2014 was our second year running DEF CON Capture the Flag, and we're still in shock at how well things went for our players and spectators. Here are our final thoughts about this year's game.
This year's scoring mostly worked as documented: each team's instance of a service started with 417 flags, flags remained with the service even as they moved through teams, and teams could in theory come back from their flags on a service zeroing out.
On Friday, we found a bug that caused round-end flag distribution to be run once for each enabled service in a given round, instead of once in a given round. We fixed this Friday afternoon, and re-ran the scoring algorithm over the entire game Saturday. Additionally, we were able to re-run scoring when teams lost SLA checks due to hardware failures on our end.
|Plaid Parliament of Pwning||11263|
|(Mostly) Men in Black Hats||2594|
|More Smoked Leet Chicken||1248|
The DEF CON 22 CTF badge ran two openMSP430 cores, one for the radio, and one for the vulnerable "badger" service. The PCB was fabricated in the USA by OSHPark. The badges were hand assembled at our secret lab by Jymbolia, Duchess, Gyno, and Sirgoon. The team badge and server software was written by Sirgoon and the VIP badge software was written by grumpybear, using Adafruit LCD graphics libraries.
We would like to apologize to the two-year champions, PPP. An off-by-one error in our badger backend code made it impossible for team id 0 (PPP) to score correctly. They had a working exploit before the end of day 2, but were unable to score any points because of this.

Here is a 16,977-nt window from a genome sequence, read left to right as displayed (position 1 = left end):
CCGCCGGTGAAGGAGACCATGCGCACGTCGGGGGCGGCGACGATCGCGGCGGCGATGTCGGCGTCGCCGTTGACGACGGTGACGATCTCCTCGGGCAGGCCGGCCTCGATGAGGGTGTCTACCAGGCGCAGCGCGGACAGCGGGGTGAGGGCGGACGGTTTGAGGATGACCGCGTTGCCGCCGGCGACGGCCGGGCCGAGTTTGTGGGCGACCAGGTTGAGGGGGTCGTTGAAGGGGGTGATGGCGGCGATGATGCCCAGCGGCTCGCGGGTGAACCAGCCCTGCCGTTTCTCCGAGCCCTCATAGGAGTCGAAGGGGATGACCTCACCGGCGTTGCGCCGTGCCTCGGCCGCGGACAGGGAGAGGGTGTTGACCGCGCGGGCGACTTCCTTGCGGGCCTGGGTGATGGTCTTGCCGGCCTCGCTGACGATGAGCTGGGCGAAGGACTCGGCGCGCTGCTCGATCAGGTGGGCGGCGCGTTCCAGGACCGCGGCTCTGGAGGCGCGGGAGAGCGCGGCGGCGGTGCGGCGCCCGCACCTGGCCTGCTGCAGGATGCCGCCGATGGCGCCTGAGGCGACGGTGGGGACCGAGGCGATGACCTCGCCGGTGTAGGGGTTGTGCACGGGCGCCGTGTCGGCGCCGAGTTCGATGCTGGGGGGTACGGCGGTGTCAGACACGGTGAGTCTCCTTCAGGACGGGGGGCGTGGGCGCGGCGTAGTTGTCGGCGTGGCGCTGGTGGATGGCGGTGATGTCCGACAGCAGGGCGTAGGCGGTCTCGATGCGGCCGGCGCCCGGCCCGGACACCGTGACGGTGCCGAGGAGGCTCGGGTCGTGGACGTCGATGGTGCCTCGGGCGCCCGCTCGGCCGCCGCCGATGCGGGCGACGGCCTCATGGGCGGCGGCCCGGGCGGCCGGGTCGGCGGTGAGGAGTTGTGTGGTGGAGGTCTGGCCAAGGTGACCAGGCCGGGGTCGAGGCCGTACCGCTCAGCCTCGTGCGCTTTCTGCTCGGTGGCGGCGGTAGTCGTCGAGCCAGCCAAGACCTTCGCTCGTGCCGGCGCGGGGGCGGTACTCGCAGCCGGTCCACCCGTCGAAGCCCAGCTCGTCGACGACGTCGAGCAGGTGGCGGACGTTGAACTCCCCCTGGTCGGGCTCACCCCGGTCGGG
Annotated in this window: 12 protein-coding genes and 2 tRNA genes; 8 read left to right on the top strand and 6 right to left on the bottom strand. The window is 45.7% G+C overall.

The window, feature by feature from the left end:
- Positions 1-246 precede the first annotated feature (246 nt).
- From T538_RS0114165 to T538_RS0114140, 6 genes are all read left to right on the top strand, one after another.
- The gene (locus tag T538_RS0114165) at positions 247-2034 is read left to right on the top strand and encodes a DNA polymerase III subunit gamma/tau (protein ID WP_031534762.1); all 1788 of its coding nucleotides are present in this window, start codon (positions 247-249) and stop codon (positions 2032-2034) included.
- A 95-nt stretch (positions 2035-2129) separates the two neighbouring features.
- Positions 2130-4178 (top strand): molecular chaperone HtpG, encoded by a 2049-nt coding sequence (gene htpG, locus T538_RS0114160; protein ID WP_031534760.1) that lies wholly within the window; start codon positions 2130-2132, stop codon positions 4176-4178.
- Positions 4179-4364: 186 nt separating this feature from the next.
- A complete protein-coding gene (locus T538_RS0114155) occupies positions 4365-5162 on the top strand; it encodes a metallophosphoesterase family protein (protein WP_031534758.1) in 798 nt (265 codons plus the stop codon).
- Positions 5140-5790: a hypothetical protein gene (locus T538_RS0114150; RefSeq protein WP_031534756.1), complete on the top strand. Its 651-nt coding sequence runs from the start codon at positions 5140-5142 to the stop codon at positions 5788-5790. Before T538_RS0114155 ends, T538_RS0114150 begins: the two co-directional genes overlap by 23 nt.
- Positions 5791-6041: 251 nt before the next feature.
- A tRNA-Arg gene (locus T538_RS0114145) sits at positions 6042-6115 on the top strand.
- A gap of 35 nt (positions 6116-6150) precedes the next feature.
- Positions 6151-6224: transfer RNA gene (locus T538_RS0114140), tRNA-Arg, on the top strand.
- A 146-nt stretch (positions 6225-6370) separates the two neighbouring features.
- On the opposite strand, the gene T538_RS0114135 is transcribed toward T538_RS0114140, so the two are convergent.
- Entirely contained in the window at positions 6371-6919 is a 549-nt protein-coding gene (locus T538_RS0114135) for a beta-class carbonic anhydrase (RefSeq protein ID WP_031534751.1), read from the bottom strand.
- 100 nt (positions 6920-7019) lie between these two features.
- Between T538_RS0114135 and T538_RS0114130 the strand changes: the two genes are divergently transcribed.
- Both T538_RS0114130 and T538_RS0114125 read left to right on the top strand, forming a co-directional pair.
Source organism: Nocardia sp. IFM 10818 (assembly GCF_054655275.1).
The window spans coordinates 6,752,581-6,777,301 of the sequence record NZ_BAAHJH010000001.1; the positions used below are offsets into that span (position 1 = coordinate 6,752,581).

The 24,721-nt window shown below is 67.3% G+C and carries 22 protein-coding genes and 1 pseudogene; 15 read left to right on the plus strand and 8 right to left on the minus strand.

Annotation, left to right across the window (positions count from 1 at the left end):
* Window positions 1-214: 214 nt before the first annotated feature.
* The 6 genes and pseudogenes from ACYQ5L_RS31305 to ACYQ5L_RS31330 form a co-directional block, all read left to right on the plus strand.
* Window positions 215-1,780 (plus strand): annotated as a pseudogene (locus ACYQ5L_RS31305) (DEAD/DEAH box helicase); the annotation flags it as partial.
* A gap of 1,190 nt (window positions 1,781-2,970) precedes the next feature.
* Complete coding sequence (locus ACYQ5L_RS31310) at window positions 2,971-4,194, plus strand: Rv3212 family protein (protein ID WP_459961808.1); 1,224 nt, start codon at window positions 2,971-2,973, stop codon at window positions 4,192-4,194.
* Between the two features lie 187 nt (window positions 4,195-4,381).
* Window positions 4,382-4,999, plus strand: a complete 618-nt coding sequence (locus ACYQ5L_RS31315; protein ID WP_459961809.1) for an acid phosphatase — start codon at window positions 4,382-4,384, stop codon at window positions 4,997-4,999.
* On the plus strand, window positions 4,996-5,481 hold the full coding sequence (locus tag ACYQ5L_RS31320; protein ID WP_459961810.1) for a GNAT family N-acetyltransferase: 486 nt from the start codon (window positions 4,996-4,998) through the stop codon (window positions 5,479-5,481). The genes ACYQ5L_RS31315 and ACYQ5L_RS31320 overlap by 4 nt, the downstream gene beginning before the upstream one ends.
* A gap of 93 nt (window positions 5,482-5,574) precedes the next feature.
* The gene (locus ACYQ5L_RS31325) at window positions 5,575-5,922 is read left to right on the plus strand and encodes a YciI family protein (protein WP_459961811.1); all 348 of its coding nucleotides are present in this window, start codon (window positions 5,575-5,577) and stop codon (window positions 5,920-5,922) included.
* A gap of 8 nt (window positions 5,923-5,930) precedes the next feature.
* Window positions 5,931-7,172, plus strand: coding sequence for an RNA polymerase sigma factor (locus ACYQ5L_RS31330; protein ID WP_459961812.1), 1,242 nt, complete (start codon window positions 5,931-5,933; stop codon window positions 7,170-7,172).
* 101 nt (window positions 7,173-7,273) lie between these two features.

The biggest draw to our room this year was the attack visualization by Hoju and Lightning, which ran Saturday and Sunday.
Each box represents a team, and their physical position within the room. The projectiles represent successful attacks from the launching team against the exploding team. On Saturday morning, the colors of the line indicated which service they were for. However, we found out that at least one team dedicated a player to watching this display as part of a forbidden defensive strategy, and Saturday afternoon and evening, we switched the colors to be random.
On Sunday, we replayed the Friday and Saturday event streams with per-service colors.
Historically much of the CTF video content that's been played at DEF CON was extremely sexualized, and would get an R or NC-17 rating in theaters. With the DEF CON audience diversifying, maturing, and simultaneously getting younger, this material is leading to awkwardness, discomfort, embarrassment, offense, and rightful public criticism.
We're not sure what the solution will be: more family-friendly music videos that keep with the DEF CON CTF aesthetic, fewer music videos, more visualizations, or (almost certainly) a combination of these.
Know that it is a problem with many of us at Legitimate Business Syndicate, and we hope we'll do better next year.
We're planning on open-sourcing most of the vulnerable services from both our qualifiers and final games this year, as well as the registration and scoring systems for both. We hope to have these out in September.
We're taking the next several months to relax and plan for 2015. If you're interested in Capture the Flag, check out CTF Time for information about other games that'll help you practice and prepare. Keep an eye on the Legitimate Business Syndicate blog and Legitimate Business Syndicate on Twitter for more DEF CON CTF news.
See you in 2015!